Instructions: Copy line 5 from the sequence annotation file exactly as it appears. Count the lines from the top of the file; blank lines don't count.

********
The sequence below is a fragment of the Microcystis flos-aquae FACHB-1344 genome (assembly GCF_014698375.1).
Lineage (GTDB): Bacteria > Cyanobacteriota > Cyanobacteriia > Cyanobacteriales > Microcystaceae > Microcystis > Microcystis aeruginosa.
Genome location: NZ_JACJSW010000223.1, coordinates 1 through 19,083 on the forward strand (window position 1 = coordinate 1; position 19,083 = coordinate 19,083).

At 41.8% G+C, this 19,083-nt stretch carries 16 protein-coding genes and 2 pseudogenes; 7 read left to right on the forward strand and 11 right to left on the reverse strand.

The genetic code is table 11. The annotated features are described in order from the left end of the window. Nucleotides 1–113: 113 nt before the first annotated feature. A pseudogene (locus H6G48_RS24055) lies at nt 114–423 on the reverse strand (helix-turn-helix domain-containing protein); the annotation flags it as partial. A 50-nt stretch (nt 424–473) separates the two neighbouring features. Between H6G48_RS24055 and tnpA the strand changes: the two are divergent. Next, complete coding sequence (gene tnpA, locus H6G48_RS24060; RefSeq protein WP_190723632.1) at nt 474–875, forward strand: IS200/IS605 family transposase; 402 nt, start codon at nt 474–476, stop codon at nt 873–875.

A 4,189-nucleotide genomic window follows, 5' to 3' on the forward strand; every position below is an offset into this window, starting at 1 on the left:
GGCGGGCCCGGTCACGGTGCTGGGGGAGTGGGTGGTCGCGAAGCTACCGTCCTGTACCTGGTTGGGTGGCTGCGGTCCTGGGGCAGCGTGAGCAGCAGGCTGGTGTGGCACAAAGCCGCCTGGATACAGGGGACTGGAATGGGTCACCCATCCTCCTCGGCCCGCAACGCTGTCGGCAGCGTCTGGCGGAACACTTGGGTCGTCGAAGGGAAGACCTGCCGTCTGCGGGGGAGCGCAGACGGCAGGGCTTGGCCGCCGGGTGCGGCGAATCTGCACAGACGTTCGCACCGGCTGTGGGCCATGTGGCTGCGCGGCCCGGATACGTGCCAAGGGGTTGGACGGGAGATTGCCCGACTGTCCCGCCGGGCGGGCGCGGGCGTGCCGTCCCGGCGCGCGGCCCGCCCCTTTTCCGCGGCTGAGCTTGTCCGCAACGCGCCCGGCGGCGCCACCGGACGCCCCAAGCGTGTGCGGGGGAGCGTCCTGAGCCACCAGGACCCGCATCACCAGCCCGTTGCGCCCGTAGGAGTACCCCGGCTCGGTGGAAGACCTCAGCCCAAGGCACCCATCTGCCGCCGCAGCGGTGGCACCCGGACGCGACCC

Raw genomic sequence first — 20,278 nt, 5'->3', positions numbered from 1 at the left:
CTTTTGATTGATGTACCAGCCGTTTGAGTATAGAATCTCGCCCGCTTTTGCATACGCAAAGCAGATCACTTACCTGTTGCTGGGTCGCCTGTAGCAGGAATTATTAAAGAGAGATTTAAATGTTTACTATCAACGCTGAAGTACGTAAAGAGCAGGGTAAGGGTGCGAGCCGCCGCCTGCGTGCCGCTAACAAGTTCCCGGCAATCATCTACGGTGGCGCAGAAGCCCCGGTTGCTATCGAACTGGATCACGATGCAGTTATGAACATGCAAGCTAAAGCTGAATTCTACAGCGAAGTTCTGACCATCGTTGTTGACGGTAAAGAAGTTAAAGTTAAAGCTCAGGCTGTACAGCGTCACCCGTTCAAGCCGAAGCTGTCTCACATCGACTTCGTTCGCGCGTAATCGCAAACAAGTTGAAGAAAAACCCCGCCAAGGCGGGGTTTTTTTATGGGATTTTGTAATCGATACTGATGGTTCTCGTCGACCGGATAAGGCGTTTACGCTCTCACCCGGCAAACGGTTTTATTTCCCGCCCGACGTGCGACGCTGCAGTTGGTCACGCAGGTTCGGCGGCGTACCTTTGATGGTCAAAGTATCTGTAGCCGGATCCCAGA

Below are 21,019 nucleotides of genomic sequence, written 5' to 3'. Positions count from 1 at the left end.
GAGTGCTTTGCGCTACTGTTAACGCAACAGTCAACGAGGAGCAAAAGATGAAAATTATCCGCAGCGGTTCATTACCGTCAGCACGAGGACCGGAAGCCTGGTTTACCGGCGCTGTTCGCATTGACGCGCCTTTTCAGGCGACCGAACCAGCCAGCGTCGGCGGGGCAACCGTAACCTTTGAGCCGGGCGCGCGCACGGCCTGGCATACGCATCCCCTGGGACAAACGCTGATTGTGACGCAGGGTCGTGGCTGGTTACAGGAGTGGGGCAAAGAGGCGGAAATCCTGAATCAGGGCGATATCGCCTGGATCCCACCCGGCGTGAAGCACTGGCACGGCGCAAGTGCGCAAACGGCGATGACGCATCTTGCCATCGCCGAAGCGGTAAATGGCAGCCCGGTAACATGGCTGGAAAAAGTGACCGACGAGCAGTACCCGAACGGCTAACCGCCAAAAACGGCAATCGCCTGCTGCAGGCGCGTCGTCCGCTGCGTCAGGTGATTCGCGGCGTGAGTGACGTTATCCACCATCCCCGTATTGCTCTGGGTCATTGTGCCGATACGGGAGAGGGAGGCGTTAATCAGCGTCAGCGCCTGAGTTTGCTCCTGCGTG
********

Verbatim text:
The genetic code is table 11. The annotated features are described in order from the left end of the window. Nucleotides 1–113: 113 nt before the first annotated feature. A pseudogene (locus H6G48_RS24055) lies at nt 114–423 on the reverse strand (helix-turn-helix domain-containing protein); the annotation flags it as partial. A 50-nt stretch (nt 424–473) separates the two neighbouring features. Between H6G48_RS24055 and tnpA the strand changes: the two are divergent. Next, complete coding sequence (gene tnpA, locus H6G48_RS24060; RefSeq protein WP_190723632.1) at nt 474–875, forward strand: IS200/IS605 family transposase; 402 nt, start codon at nt 474–476, stop codon at nt 873–875.